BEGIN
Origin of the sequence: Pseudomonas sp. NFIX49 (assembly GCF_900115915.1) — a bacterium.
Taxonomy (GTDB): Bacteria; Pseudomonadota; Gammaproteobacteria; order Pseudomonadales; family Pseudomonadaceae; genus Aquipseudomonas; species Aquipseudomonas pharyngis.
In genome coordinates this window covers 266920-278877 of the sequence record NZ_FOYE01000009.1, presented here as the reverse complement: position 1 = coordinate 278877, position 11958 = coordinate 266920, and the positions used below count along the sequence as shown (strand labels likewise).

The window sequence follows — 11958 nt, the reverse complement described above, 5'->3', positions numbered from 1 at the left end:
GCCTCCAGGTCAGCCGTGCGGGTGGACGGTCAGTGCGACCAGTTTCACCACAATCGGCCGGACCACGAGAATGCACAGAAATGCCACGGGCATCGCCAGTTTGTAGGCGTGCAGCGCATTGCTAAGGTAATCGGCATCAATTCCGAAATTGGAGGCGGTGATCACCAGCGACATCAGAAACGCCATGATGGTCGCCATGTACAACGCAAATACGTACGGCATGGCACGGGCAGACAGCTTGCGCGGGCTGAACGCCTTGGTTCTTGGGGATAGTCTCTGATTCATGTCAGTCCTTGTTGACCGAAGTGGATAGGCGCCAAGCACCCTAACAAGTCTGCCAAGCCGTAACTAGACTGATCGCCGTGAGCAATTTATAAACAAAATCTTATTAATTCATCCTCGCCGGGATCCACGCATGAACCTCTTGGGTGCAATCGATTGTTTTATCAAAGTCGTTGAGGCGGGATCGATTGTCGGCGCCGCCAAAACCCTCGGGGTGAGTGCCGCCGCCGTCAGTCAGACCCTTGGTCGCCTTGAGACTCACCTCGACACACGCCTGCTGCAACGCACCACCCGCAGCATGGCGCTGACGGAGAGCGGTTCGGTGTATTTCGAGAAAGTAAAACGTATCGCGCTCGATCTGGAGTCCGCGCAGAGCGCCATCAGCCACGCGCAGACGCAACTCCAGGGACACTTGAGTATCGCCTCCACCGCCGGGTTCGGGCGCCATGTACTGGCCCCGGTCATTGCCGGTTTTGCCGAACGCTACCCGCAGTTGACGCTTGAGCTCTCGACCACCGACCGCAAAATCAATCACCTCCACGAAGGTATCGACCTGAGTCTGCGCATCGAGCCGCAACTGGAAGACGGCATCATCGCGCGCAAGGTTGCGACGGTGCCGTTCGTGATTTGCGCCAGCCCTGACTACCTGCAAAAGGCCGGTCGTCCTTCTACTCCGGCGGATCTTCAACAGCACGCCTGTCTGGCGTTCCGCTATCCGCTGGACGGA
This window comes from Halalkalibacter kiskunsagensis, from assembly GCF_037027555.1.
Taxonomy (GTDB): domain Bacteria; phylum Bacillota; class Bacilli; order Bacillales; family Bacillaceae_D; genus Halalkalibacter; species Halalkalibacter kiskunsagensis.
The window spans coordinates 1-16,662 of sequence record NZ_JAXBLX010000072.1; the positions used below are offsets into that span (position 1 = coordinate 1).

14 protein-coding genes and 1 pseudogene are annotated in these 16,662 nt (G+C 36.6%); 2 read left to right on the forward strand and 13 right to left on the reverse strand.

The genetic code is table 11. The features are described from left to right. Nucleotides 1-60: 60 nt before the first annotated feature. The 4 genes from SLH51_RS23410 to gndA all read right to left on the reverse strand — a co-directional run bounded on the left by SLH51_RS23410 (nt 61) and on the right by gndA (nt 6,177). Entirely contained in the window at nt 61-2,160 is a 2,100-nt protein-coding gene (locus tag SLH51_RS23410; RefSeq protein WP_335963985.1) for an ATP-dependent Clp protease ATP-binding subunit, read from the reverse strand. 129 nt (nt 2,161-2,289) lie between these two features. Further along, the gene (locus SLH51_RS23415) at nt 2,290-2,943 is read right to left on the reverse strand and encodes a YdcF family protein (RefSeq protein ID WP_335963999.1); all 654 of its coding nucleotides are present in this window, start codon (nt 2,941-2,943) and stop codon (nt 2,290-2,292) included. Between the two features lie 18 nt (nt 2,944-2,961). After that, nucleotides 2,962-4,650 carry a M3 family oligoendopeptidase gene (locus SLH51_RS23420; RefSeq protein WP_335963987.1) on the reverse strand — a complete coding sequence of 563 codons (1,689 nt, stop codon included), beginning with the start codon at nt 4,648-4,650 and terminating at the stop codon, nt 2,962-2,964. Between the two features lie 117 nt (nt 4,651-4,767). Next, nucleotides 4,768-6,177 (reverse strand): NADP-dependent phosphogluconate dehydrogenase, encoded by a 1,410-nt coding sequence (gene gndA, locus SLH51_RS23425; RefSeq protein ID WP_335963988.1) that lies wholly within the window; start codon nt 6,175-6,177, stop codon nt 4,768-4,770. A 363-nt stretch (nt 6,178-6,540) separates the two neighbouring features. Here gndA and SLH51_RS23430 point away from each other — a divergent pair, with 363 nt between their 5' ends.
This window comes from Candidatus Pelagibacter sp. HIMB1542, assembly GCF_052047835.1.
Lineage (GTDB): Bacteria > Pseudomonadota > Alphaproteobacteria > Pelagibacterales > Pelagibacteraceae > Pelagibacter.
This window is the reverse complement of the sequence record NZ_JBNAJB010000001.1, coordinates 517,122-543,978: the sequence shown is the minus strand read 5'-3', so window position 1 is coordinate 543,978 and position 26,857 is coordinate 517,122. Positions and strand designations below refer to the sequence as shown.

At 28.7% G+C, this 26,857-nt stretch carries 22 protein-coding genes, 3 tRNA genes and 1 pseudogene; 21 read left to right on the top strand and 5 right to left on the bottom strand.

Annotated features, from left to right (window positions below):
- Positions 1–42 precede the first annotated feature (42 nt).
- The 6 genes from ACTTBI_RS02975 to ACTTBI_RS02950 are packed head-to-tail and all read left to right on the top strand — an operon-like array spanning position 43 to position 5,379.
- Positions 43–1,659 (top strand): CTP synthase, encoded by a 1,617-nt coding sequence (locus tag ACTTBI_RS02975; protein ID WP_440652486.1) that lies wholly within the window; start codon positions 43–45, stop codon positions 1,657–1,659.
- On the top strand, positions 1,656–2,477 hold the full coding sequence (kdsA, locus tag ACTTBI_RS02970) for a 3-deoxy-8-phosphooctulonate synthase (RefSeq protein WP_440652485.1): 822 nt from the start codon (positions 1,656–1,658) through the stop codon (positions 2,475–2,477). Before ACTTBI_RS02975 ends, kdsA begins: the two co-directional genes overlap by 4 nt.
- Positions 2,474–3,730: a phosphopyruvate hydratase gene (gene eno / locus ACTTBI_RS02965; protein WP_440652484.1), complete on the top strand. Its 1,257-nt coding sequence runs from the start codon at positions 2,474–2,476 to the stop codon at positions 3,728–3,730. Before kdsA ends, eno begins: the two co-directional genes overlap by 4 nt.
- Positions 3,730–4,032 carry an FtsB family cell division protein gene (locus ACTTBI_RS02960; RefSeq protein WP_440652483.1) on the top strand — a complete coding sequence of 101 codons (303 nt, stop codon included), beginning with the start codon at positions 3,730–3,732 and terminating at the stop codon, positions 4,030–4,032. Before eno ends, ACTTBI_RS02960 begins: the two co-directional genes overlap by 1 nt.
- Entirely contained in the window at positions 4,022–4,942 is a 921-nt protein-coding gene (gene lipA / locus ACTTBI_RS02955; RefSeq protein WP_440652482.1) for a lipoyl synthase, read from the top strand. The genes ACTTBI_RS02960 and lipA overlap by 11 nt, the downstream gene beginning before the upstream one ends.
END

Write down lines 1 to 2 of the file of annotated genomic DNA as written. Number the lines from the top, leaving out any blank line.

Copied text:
Origin of the sequence: Pseudomonas sp. NFIX49 (assembly GCF_900115915.1) — a bacterium.
Taxonomy (GTDB): Bacteria; Pseudomonadota; Gammaproteobacteria; order Pseudomonadales; family Pseudomonadaceae; genus Aquipseudomonas; species Aquipseudomonas pharyngis.